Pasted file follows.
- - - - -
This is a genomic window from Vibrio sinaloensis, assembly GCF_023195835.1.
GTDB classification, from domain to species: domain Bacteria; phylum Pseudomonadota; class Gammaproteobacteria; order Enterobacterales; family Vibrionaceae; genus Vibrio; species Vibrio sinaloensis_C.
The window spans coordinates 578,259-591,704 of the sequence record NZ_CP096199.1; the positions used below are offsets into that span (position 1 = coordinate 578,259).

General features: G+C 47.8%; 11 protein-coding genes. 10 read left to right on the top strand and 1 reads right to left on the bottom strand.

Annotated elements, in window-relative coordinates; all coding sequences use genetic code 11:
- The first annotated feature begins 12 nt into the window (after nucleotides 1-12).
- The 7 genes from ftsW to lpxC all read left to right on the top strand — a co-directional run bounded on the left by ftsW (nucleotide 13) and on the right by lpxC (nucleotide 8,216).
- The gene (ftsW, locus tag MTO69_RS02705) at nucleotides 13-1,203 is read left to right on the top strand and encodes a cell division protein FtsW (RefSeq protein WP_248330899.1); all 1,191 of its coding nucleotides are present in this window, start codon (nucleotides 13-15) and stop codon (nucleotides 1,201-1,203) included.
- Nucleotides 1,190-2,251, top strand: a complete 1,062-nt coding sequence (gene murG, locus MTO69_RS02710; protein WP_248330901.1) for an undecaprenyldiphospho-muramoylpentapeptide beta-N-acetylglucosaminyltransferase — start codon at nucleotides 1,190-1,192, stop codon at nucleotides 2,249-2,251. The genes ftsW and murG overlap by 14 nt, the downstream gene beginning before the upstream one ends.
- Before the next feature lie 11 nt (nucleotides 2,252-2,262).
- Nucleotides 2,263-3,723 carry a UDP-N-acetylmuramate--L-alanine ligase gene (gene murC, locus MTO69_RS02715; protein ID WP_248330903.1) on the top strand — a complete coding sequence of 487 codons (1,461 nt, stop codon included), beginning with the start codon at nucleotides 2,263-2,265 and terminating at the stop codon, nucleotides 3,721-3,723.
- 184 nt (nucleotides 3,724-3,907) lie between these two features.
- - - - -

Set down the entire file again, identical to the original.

This is a genomic window from Vibrio sinaloensis, assembly GCF_023195835.1.
GTDB classification, from domain to species: domain Bacteria; phylum Pseudomonadota; class Gammaproteobacteria; order Enterobacterales; family Vibrionaceae; genus Vibrio; species Vibrio sinaloensis_C.
The window spans coordinates 578,259-591,704 of the sequence record NZ_CP096199.1; the positions used below are offsets into that span (position 1 = coordinate 578,259).

General features: G+C 47.8%; 11 protein-coding genes. 10 read left to right on the top strand and 1 reads right to left on the bottom strand.

Annotated elements, in window-relative coordinates; all coding sequences use genetic code 11:
- The first annotated feature begins 12 nt into the window (after nucleotides 1-12).
- The 7 genes from ftsW to lpxC all read left to right on the top strand — a co-directional run bounded on the left by ftsW (nucleotide 13) and on the right by lpxC (nucleotide 8,216).
- The gene (ftsW, locus tag MTO69_RS02705) at nucleotides 13-1,203 is read left to right on the top strand and encodes a cell division protein FtsW (RefSeq protein WP_248330899.1); all 1,191 of its coding nucleotides are present in this window, start codon (nucleotides 13-15) and stop codon (nucleotides 1,201-1,203) included.
- Nucleotides 1,190-2,251, top strand: a complete 1,062-nt coding sequence (gene murG, locus MTO69_RS02710; protein WP_248330901.1) for an undecaprenyldiphospho-muramoylpentapeptide beta-N-acetylglucosaminyltransferase — start codon at nucleotides 1,190-1,192, stop codon at nucleotides 2,249-2,251. The genes ftsW and murG overlap by 14 nt, the downstream gene beginning before the upstream one ends.
- Before the next feature lie 11 nt (nucleotides 2,252-2,262).
- Nucleotides 2,263-3,723 carry a UDP-N-acetylmuramate--L-alanine ligase gene (gene murC, locus MTO69_RS02715; protein ID WP_248330903.1) on the top strand — a complete coding sequence of 487 codons (1,461 nt, stop codon included), beginning with the start codon at nucleotides 2,263-2,265 and terminating at the stop codon, nucleotides 3,721-3,723.
- 184 nt (nucleotides 3,724-3,907) lie between these two features.